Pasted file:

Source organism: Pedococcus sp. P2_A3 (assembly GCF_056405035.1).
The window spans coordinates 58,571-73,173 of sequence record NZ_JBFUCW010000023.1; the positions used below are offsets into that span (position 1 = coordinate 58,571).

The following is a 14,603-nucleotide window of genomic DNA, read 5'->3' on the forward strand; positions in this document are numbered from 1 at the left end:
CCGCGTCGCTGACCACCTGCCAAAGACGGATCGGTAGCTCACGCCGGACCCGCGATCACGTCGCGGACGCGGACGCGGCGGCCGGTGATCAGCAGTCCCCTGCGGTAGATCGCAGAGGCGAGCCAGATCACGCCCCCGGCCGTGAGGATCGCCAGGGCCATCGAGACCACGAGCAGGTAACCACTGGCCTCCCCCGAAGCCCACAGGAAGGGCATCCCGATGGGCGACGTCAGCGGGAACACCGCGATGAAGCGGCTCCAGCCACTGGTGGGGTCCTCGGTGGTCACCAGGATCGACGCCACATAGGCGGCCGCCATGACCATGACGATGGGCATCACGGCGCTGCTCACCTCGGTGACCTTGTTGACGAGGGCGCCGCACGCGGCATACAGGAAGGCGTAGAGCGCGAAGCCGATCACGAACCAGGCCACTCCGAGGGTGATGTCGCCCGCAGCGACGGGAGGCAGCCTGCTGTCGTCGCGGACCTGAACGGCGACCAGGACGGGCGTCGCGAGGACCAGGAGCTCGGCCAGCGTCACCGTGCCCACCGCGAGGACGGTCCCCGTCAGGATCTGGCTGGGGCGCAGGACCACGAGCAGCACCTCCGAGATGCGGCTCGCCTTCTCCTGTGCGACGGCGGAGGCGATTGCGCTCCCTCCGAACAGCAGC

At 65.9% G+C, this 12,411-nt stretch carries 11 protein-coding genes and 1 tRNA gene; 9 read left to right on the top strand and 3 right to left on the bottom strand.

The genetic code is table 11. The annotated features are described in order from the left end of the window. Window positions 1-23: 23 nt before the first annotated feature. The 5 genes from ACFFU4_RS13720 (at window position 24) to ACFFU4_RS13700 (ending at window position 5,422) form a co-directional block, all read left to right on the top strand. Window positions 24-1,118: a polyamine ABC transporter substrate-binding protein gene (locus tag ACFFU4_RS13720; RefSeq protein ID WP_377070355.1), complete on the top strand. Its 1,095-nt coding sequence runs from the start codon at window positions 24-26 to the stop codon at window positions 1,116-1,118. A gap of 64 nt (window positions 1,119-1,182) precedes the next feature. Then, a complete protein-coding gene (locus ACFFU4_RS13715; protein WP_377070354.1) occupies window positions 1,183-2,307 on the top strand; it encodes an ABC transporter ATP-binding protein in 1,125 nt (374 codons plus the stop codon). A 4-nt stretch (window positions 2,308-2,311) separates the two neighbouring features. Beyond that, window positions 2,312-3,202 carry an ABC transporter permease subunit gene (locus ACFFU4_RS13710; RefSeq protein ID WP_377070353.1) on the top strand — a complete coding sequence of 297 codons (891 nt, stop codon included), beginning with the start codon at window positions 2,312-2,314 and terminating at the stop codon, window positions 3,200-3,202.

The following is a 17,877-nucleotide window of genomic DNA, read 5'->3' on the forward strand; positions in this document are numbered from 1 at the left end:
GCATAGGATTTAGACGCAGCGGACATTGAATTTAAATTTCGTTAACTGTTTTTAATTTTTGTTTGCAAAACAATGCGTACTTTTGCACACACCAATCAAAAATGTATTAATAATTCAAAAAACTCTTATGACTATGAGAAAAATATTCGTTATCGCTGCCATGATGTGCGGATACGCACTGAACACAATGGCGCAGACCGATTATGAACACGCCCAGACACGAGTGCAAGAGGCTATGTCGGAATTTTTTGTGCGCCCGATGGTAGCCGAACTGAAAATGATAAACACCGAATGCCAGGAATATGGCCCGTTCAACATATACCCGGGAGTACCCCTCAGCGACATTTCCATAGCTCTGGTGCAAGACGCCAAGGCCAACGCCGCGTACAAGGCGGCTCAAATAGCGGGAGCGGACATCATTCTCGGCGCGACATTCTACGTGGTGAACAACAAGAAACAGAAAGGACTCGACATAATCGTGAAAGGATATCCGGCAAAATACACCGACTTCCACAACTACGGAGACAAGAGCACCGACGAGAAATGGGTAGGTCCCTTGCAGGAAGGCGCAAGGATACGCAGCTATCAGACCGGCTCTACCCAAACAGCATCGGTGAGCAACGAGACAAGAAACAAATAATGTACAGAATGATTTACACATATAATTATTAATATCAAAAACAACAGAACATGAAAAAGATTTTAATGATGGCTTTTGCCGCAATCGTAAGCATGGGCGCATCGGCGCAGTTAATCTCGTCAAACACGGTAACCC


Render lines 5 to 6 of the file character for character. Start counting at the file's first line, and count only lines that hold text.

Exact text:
At 65.9% G+C, this 12,411-nt stretch carries 11 protein-coding genes and 1 tRNA gene; 9 read left to right on the top strand and 3 right to left on the bottom strand.

The genetic code is table 11. The annotated features are described in order from the left end of the window. Window positions 1-23: 23 nt before the first annotated feature. The 5 genes from ACFFU4_RS13720 (at window position 24) to ACFFU4_RS13700 (ending at window position 5,422) form a co-directional block, all read left to right on the top strand. Window positions 24-1,118: a polyamine ABC transporter substrate-binding protein gene (locus tag ACFFU4_RS13720; RefSeq protein ID WP_377070355.1), complete on the top strand. Its 1,095-nt coding sequence runs from the start codon at window positions 24-26 to the stop codon at window positions 1,116-1,118. A gap of 64 nt (window positions 1,119-1,182) precedes the next feature. Then, a complete protein-coding gene (locus ACFFU4_RS13715; protein WP_377070354.1) occupies window positions 1,183-2,307 on the top strand; it encodes an ABC transporter ATP-binding protein in 1,125 nt (374 codons plus the stop codon). A 4-nt stretch (window positions 2,308-2,311) separates the two neighbouring features. Beyond that, window positions 2,312-3,202 carry an ABC transporter permease subunit gene (locus ACFFU4_RS13710; RefSeq protein ID WP_377070353.1) on the top strand — a complete coding sequence of 297 codons (891 nt, stop codon included), beginning with the start codon at window positions 2,312-2,314 and terminating at the stop codon, window positions 3,200-3,202.